MIT Brain Scans Show That Entrepreneurs Really Do Think Different

A brain scan study at MIT suggests that entrepreneurs are more likely to use both sides of their brains when making decisions.

Your widgets are selling slow and steady. But the kids are demanding widgets with Wi-Fi. Should you bet the farm on a new product line or concentrate on incremental improvements in widget production?

Our brains have two basic problem-solving strategies. Exploitation means taking advantage of what you already know, concentrating deeply on a current task to optimize performance and efficiency. Exploration means taking a step back from the task at hand to allow your mind to roam flexibly among alternatives. Leadership in the age of flux calls for "ambidextrous" minds that can switch back and forth between the two strategies when called for. A new study from MIT suggests that one component of this ambidextrousness involves tapping your creative and logical sides at the same time.

Researchers from the neuroscience department and business school collaborated to scan the brains of 63 subjects, divided between self-described entrepreneurs and managers, when engaged in a game. The game involved virtual slot machines; to maximize returns you had to decide when to keep playing the same machine (an exploitative choice) or try a new one (an explorative choice).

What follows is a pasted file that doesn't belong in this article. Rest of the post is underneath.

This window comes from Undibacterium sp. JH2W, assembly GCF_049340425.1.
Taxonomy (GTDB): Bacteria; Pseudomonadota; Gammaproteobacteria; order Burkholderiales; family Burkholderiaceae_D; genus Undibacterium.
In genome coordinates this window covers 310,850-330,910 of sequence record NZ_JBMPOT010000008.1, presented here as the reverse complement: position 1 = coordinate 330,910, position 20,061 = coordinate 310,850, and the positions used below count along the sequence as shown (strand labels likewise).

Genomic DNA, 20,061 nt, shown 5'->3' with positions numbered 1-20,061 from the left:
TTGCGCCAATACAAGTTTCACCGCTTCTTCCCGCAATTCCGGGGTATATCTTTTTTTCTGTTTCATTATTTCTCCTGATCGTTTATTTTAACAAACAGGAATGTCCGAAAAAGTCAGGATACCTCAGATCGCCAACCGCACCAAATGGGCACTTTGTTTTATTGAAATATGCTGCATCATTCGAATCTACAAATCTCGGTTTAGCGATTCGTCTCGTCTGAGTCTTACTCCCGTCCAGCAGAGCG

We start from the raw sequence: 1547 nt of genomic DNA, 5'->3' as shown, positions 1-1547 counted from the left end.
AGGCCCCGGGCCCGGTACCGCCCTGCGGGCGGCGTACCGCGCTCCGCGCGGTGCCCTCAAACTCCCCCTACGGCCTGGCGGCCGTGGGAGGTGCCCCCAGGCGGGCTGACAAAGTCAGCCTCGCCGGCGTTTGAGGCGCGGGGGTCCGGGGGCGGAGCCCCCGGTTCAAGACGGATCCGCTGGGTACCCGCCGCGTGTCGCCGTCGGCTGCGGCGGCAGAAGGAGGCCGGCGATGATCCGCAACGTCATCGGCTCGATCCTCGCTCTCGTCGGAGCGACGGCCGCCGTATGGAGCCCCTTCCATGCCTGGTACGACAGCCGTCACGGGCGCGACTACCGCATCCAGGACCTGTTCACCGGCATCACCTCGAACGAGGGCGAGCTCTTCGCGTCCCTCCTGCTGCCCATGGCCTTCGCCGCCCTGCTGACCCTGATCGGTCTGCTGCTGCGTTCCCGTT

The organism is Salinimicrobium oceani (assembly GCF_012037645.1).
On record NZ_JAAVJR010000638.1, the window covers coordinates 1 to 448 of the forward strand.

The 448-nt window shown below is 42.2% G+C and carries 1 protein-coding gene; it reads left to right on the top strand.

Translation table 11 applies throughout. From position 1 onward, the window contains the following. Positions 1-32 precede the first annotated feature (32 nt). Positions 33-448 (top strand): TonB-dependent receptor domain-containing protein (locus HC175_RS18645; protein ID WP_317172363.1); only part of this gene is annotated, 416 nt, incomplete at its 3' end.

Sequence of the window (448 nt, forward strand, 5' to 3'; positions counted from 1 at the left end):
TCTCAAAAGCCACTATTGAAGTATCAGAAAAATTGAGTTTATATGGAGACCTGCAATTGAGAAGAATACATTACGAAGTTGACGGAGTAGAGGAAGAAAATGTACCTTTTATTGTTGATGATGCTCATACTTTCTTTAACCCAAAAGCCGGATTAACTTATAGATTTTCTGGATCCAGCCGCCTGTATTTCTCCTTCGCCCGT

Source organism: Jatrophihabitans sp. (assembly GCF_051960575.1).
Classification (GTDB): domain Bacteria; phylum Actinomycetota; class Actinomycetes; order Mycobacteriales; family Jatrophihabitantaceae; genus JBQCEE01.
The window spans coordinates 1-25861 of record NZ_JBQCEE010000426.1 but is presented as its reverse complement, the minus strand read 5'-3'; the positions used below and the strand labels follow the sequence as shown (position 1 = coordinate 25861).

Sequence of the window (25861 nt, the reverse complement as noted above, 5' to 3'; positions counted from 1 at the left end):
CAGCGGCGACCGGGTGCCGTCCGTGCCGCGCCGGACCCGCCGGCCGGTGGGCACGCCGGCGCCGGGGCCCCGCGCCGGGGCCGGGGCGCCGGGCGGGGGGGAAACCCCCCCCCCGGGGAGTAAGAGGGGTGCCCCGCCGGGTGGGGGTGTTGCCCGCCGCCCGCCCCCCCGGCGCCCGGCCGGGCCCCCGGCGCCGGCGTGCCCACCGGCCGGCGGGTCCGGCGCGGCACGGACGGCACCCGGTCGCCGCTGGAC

The entrepreneurs in the study, perhaps surprisingly, weren't any more likely to engage in exploration. But when they did, they were more likely to activate both the right and left sides of their frontal cortex. Managers mainly stuck to the left side, which is associated with logic and structured thinking. The right side, on the other hand, is associated with creativity and emotion.

Successful decision-making isn't necessarily about doing more exploration than exploitation. It's in the timing—knowing when to shift between the two forms of thinking. A question for further research is whether entrepreneurs' brains function this way because of the kind of decisions they're used to making, or whether people with these more coherent brains are more likely to end up as entrepreneurs. "It’s a nature versus nurture question," said Professor Maurizio Zollo, the lead author of the study.

[Photo: Flickr user laimagendelmundo]